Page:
An Exit Interview With Chicago Media Columnist Robert Feder

From an interview by Eric Zorn on of Chicago media columnist Robert Feder:”

Robert Feder and I began writing columns for major Chicago newspapers on the same day 40 years ago last March. I was a feature writer in the Tribune’s Tempo section, and the editors had tapped me to write a weekly column on the radio industry. Robert was a reporting assistant to Sun-Times media columnist Gary Deeb, and when word of the Tribune’s plans leaked out, the Sun-Times editors moved quickly to create a radio column of their own, naming Robert to write it.

He and I competed for several years until I had to give up the radio beat after getting engaged to a producer from WBEZ-FM, but by that time our rivalry, such as it was, was quite friendly. In fact, Robert recommended the jeweler who made Johanna’s engagement ring.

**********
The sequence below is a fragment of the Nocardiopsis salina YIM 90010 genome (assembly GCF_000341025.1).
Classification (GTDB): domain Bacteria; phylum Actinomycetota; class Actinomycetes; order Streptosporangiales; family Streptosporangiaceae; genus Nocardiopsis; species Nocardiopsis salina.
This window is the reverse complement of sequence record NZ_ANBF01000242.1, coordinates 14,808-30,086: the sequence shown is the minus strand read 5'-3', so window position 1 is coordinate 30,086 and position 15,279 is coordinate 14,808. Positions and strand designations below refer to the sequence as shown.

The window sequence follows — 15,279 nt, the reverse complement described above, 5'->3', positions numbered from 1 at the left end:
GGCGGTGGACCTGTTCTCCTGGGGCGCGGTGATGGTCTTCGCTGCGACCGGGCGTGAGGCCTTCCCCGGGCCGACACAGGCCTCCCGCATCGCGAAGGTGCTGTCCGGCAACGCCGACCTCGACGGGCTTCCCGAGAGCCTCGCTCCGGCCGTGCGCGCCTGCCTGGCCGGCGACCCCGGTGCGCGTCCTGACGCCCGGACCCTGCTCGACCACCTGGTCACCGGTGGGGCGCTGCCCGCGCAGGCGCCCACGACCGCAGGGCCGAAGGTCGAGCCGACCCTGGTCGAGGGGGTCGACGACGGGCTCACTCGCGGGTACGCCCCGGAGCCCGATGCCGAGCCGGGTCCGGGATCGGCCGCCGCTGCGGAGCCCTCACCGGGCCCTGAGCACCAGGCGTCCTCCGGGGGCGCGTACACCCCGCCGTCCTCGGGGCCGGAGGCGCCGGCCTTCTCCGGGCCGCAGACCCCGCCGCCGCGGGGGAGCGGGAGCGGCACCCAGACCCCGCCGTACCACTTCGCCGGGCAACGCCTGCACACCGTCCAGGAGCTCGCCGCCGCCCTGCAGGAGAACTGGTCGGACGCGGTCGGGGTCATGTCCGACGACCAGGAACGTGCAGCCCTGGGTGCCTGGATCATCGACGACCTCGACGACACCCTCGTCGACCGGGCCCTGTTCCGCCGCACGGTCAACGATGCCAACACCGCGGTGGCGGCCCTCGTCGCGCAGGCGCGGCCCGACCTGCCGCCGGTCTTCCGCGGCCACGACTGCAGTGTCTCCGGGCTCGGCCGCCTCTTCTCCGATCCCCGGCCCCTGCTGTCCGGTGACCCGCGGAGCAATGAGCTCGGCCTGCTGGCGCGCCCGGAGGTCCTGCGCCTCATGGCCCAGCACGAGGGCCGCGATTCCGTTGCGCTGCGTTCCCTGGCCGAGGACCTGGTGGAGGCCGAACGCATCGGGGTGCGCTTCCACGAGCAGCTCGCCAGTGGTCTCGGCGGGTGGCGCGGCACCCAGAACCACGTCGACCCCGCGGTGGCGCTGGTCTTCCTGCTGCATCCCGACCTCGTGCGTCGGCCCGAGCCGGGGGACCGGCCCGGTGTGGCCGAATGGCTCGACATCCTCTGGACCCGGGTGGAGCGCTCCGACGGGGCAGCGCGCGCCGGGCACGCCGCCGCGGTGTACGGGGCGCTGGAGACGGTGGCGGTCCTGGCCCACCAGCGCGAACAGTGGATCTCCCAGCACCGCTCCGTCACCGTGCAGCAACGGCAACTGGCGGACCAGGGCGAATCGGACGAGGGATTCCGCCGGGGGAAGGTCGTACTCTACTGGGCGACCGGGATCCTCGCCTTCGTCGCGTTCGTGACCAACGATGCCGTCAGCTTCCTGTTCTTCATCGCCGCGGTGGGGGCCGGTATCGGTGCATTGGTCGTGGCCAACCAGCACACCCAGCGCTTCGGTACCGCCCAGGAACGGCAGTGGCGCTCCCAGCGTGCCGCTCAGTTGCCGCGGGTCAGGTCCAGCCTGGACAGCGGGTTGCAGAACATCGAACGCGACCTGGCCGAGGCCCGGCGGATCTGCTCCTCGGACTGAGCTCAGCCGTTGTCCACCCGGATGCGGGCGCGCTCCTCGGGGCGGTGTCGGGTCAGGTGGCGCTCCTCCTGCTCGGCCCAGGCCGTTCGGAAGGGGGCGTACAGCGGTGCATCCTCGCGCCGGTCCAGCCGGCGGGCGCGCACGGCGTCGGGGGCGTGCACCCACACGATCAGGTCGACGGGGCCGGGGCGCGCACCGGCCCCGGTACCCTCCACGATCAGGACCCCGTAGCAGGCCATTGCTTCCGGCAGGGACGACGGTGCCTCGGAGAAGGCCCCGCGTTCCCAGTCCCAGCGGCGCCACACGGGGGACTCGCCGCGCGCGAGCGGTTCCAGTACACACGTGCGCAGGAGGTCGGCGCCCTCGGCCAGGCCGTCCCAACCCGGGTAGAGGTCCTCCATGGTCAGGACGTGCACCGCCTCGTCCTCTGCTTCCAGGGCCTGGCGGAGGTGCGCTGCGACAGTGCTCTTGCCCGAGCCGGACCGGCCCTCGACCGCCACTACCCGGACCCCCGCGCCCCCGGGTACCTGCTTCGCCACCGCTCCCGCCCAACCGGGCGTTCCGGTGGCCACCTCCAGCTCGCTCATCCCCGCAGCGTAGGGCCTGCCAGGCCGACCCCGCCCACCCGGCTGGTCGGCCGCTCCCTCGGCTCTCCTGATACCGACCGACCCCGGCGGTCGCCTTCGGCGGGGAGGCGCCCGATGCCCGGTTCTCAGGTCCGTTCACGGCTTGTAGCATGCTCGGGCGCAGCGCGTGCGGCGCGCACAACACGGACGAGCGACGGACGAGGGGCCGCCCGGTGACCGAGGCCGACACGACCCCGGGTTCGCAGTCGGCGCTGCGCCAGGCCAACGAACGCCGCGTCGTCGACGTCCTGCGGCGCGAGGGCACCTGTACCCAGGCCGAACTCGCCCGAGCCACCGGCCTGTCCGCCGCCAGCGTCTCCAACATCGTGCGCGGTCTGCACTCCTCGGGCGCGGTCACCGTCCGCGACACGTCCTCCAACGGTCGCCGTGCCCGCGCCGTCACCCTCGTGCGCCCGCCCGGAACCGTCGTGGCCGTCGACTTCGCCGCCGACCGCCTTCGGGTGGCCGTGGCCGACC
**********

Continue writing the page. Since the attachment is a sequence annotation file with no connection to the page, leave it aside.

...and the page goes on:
We’ve remained good pals over the years, so it was no surprise when he wrote in mid-June suggesting lunch on July 5 with me and his former Sun-Times colleague Neil Steinberg, another former rival of mine who has become a friend.

Then, last Friday morning, I was stunned along with nearly everyone else in Chicago media to read his blog post, “My childhood dream became the honor of a lifetime.

After 42 years of reporting on Chicago media, I’m stepping away from the beat. My website at will continue online, but effective today, I’m concluding the run of my daily column and wrapping up my tenure with the Daily Herald.